Easy. The new film is an old James Bond case, protected under the Official Secrets Act and supervised by Judi Dench as M before Javier Barden killed her in the Skyfall film.
Everything works on celluloid.
Pay film director Ridley Scott loads of money, and like an alchemist, he'll make it work with ease, style, and credibility.
The story? Okay. Prince Charles is kidnapped. Daniel Craig must rescue him. Charles is on the mysterious island of Zankaia, located in the Balkans.
Since it's a secret mission, the RAF can't be sent. Okay? Ralph Fiennes tells Judi Dench it must remain part of the Official Secrets Act. No one can know Prince Charles has been kidnapped.
James Bond meets Balkan secret agent Natalia Borenchenkovich (a dead ringer for Melania Trump). She works as a bartender in the same bar where Prince Charles has afternoon tea.
She easily flips sides after a night of super-duper sex with Bond (the guy is just a gymnast). Borenchenkovich leads Bond to where Prince Charles is held and guarded by 36 gun-toting, knife-throwing, mean-looking henchmen.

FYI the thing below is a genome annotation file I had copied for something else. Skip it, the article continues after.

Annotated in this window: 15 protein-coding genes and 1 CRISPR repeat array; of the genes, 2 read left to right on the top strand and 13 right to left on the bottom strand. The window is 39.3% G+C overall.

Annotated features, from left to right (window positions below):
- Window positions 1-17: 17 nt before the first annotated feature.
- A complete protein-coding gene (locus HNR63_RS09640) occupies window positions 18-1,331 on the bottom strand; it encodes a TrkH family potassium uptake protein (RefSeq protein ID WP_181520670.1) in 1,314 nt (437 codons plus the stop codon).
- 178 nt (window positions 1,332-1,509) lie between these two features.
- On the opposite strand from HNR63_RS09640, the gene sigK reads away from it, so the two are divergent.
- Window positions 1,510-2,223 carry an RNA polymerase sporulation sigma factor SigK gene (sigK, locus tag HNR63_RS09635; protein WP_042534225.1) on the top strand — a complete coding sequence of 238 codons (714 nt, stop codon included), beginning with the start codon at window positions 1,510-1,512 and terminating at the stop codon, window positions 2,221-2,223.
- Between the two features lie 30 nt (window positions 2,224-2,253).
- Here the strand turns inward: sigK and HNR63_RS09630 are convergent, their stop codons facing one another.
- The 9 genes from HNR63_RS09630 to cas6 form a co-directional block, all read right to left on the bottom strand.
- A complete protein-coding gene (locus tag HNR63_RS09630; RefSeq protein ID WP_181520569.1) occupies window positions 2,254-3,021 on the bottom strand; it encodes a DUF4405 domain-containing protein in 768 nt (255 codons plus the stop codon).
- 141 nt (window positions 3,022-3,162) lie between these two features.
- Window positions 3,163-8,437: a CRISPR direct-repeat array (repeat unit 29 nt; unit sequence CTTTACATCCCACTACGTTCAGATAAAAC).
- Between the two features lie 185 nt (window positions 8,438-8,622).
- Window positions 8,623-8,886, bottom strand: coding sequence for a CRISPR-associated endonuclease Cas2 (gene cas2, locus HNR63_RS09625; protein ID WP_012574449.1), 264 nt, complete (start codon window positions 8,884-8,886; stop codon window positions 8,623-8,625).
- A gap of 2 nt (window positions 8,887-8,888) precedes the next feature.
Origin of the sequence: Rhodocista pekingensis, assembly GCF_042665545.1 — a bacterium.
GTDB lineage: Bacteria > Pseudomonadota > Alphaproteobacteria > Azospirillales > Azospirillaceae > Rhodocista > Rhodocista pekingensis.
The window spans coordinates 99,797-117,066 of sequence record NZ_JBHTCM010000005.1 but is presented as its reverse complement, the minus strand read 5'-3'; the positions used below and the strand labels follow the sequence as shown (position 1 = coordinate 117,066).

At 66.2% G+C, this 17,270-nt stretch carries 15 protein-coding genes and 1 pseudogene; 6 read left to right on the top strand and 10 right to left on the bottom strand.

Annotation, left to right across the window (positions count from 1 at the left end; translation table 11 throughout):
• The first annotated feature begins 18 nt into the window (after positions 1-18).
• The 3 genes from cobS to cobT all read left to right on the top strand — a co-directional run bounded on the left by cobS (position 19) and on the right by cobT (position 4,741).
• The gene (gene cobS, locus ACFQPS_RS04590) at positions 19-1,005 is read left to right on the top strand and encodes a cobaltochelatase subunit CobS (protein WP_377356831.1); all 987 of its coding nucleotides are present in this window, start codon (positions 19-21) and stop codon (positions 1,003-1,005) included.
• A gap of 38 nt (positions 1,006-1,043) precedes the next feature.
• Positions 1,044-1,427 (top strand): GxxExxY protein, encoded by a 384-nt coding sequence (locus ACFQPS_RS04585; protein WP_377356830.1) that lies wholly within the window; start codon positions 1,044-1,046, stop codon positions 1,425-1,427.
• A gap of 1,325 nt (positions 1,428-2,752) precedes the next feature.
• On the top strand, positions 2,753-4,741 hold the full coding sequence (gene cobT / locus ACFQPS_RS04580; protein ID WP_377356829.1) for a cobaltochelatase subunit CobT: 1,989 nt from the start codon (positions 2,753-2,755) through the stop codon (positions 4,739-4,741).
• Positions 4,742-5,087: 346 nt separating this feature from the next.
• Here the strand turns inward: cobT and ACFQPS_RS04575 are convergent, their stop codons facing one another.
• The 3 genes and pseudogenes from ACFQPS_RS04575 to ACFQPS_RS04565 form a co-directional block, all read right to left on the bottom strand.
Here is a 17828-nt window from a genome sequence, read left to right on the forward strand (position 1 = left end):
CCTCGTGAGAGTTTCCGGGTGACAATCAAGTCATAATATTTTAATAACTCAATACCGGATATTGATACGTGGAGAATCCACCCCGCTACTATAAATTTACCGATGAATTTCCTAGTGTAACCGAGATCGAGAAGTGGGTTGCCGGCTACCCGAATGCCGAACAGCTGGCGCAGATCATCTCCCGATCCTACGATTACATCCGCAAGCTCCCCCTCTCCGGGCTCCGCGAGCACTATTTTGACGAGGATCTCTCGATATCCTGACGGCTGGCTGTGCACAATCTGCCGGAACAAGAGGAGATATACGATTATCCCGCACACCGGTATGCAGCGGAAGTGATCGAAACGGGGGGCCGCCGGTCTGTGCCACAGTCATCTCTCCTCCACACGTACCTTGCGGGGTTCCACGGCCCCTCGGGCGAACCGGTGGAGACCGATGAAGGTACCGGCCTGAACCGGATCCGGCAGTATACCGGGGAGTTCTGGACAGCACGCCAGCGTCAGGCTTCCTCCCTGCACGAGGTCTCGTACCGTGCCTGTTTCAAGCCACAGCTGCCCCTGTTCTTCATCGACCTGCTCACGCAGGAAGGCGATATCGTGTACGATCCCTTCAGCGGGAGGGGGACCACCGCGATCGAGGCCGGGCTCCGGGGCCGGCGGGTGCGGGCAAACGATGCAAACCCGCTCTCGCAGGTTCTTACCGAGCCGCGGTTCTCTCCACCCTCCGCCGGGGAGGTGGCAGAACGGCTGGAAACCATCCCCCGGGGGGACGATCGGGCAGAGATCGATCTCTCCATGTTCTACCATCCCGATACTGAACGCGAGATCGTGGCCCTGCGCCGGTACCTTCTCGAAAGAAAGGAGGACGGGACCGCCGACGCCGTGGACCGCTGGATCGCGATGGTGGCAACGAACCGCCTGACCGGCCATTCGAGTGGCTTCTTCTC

With his skills and love of country, Bond overcomes the 36 gun-toting, knife-throwing, mean-looking henchmen. With a voice-over, Dench can recite the same Tennison poem used in Skyfall, as Bond fights to rescue the Prince of Wales.
Of course, Natalia Borenchenkovich has to die. If Bond has sex with a dame, it means she is doomed. Bond is like the typhoid Annie of sex. One night with Bond and count on her tragic death.
In the final scene, Prince Charles is safely painting at Buckingham Palace.
Cut to titles, loud and noisy music.
Daniel Craig's Bond and Judi Dench's M are resurrected, alive, healthy and prepared to film again.
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